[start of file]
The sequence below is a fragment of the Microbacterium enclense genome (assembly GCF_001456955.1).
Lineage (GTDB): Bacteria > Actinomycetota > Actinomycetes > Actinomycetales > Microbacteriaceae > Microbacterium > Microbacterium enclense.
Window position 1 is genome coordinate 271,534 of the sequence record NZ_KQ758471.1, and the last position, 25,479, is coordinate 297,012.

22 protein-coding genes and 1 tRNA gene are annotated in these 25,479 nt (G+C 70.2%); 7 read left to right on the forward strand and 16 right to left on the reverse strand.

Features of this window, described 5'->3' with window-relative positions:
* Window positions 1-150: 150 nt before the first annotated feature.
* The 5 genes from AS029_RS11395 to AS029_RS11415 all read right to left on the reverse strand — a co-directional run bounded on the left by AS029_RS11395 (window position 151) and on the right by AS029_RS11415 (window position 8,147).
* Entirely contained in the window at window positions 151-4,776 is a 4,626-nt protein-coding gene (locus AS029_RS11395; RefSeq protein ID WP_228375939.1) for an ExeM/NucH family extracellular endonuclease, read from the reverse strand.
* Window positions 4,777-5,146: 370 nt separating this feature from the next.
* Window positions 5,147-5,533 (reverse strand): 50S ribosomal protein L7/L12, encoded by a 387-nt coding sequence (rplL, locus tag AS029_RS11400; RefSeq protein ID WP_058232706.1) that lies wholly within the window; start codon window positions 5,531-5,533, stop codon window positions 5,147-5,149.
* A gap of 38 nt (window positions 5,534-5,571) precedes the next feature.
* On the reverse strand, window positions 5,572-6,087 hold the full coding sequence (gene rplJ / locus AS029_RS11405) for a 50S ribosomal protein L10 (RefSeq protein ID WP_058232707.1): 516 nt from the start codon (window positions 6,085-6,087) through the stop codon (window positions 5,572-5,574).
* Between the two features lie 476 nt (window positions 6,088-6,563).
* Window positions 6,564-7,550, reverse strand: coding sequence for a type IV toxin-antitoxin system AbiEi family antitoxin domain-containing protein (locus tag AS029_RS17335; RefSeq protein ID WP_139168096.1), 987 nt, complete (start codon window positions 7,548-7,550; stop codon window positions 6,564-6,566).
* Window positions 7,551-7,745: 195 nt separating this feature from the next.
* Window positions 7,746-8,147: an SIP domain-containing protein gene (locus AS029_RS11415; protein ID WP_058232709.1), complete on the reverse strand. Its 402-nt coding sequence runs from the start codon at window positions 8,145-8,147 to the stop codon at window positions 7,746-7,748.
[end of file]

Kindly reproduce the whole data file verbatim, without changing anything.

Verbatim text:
The sequence below is a fragment of the Microbacterium enclense genome (assembly GCF_001456955.1).
Lineage (GTDB): Bacteria > Actinomycetota > Actinomycetes > Actinomycetales > Microbacteriaceae > Microbacterium > Microbacterium enclense.
Window position 1 is genome coordinate 271,534 of the sequence record NZ_KQ758471.1, and the last position, 25,479, is coordinate 297,012.

22 protein-coding genes and 1 tRNA gene are annotated in these 25,479 nt (G+C 70.2%); 7 read left to right on the forward strand and 16 right to left on the reverse strand.

Features of this window, described 5'->3' with window-relative positions:
* Window positions 1-150: 150 nt before the first annotated feature.
* The 5 genes from AS029_RS11395 to AS029_RS11415 all read right to left on the reverse strand — a co-directional run bounded on the left by AS029_RS11395 (window position 151) and on the right by AS029_RS11415 (window position 8,147).
* Entirely contained in the window at window positions 151-4,776 is a 4,626-nt protein-coding gene (locus AS029_RS11395; RefSeq protein ID WP_228375939.1) for an ExeM/NucH family extracellular endonuclease, read from the reverse strand.
* Window positions 4,777-5,146: 370 nt separating this feature from the next.
* Window positions 5,147-5,533 (reverse strand): 50S ribosomal protein L7/L12, encoded by a 387-nt coding sequence (rplL, locus tag AS029_RS11400; RefSeq protein ID WP_058232706.1) that lies wholly within the window; start codon window positions 5,531-5,533, stop codon window positions 5,147-5,149.
* A gap of 38 nt (window positions 5,534-5,571) precedes the next feature.
* On the reverse strand, window positions 5,572-6,087 hold the full coding sequence (gene rplJ / locus AS029_RS11405) for a 50S ribosomal protein L10 (RefSeq protein ID WP_058232707.1): 516 nt from the start codon (window positions 6,085-6,087) through the stop codon (window positions 5,572-5,574).
* Between the two features lie 476 nt (window positions 6,088-6,563).
* Window positions 6,564-7,550, reverse strand: coding sequence for a type IV toxin-antitoxin system AbiEi family antitoxin domain-containing protein (locus tag AS029_RS17335; RefSeq protein ID WP_139168096.1), 987 nt, complete (start codon window positions 7,548-7,550; stop codon window positions 6,564-6,566).
* Window positions 7,551-7,745: 195 nt separating this feature from the next.
* Window positions 7,746-8,147: an SIP domain-containing protein gene (locus AS029_RS11415; protein ID WP_058232709.1), complete on the reverse strand. Its 402-nt coding sequence runs from the start codon at window positions 8,145-8,147 to the stop codon at window positions 7,746-7,748.